How the villagers of Bishop's Caundle saved their Post Office
PUBLISHED: 10:54 15 November 2016
When their Post Office was under threat of closure the villagers of Bishop's Caundle fought hard to keep it as part of their community shop, local Liz Lyon takes up the story
Our community shop opened in April 2011 after the closure of the original village shop in Bishop’s Caundle. A small group of villagers worked hard to find a way of running the shop because the community was very keen to keep this valuable amenity. The cost of buying the premises proved prohibitive, but Sherborne Castle Estate stepped in and agreed to purchase the property and lease it to the Committee. They have proved to be very generous landlords.
In 2015 our sub-postmistress and shop manager decided to change her job and the Post Office appointed temporary cover while negotiations over the future of our village Post Office took place. After a year of discussion and the intervention of Oliver Letwin, our MP, the Post Office finally agreed to let the shop apply to run a Post Office Local Plus for 16.5 hours a week. In January, once the change over is completed, the shop will be paid commission for every Post Office transaction so we urge people to use the service as much as possible.
The community shop is run by paid staff and volunteers, aged between 17 and 80 plus, and we are always on the look-out for new people to join our friendly team. Other tasks such as carpentry, accounting and pay-roll are also carried out by volunteers.
We are grateful to the Plunkett Foundation (plunkett.co.uk), the Rural Shops Alliance and Dorset Community Action (dorsetcommunityaction.org.uk) all of whom have given us enormous support and encouragement. Since we opened we have received grants from several organisations which have enabled us to buy essential equipment for running this venture.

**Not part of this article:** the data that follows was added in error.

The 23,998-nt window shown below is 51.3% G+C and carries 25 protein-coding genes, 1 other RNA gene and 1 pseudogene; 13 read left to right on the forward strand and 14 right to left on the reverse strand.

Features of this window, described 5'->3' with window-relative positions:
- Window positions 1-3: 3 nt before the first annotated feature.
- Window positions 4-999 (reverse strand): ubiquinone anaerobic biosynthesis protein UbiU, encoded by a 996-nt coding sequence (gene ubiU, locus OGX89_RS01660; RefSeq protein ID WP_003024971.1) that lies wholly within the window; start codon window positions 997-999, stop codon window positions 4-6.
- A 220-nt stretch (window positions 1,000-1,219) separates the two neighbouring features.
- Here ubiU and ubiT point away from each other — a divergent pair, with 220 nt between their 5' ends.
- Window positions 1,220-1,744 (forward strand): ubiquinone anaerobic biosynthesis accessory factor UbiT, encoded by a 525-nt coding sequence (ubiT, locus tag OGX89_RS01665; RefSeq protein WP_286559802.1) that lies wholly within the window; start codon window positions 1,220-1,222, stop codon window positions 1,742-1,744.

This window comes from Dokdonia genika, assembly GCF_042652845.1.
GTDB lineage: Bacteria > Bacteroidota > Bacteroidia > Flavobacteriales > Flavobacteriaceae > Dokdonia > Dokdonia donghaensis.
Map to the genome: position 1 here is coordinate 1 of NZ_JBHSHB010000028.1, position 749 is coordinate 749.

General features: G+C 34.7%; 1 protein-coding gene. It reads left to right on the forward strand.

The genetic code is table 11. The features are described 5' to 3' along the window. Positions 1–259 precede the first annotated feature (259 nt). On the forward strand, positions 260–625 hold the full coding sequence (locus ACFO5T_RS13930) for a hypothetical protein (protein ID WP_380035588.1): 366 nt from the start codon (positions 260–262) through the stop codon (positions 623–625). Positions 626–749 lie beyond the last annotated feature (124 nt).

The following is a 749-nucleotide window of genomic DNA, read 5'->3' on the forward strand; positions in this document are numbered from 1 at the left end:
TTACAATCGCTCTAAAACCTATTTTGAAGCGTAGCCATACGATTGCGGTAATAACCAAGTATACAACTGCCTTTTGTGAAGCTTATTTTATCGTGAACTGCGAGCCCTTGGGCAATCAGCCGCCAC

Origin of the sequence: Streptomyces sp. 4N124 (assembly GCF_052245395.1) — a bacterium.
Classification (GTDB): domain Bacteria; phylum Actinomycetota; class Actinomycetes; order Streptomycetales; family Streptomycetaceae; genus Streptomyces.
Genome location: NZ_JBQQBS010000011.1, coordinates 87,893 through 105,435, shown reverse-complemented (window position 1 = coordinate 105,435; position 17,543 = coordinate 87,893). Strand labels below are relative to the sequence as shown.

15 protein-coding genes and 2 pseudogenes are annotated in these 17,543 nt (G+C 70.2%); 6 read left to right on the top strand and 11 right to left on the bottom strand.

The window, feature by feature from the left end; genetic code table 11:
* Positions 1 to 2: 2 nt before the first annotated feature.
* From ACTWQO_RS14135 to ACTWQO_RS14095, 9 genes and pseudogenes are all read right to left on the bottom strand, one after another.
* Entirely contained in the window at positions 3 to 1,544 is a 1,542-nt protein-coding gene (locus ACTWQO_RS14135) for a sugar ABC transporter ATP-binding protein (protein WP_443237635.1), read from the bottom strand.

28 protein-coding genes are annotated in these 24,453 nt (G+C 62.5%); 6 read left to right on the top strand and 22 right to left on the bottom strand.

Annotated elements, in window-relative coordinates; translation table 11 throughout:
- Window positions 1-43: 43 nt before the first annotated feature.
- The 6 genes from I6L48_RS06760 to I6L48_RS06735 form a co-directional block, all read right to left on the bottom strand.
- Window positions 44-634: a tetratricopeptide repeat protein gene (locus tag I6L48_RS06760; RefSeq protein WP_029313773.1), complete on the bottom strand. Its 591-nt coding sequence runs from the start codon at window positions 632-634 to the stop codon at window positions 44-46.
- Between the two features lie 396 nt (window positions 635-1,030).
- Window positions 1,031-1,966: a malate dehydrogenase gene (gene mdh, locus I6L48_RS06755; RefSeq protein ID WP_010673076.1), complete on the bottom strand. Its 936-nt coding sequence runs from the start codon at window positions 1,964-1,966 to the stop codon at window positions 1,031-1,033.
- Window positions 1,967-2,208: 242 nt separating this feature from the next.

The Village Stores is an important hub for the local community; over recent weeks we have reunited lost dogs and rabbits with their owners, given directions and sold excess garden produce! The shop also sells a wide selection of local food and drink including Dorset Blue Vinny, Honeybun’s cakes, flour from Sturminster Newton Mill, meat and pies from Else’s in Stalbridge, honey and wine from Sherborne Castle, frozen meals from Olive’s Kitchen and locally made fruit juices, jams, pickles and sandwiches. We also sell local crafts and run a book swap and weekly village lottery.
Community Shops like ours provide a valuable service and we work together, sharing ideas and information on an informal basis. The Management Committee has recently started a Facebook group - Community Shops (South-West) - so people can contribute and share their expertise.
Our aim is to serve all sections of the community; we keep our prices competitive and to keep wastage as low as possible, we encourage customers to order fresh meat and vegetables in advance. Laundry and dry-cleaning can also be dropped off at the shop.
As well as our regular locals, customers come from nearby villages such as Stourton Caundle and Holwell and there is a steady stream of passing trade from motorists on the A3030.
Like other community shops, we are very optimistic about our future. Our customers welcome the choice and personal service we offer and the opportunity to ‘buy local’. It’s important that we cherish and support amenities like this as they provide a valuable resource for Dorset’s rural communities.
Find out more at bishopscaundleshop.co.uk.
Liz Lyon moved to Bishop’s Caundle from Shaftesbury four years after retiring from teaching. She soon took on a shift in the shop as a volunteer and, a few months later, was elected to the Management Committee. In February, 2015 she took over the chair, little suspecting that the battle with the Post Office would begin the following August. She enjoys village life and is also a Parish Councillor. Her village commitments and musical activities mean that she finds it hard to make time to keep the garden under control!
• Adam Lee Potter: Cycling from Moreton to Marseille - We have long had a love-hate relationship with France: we love their food, they hate ours. As Voltaire said: “England has 42 religions and only two sauces.”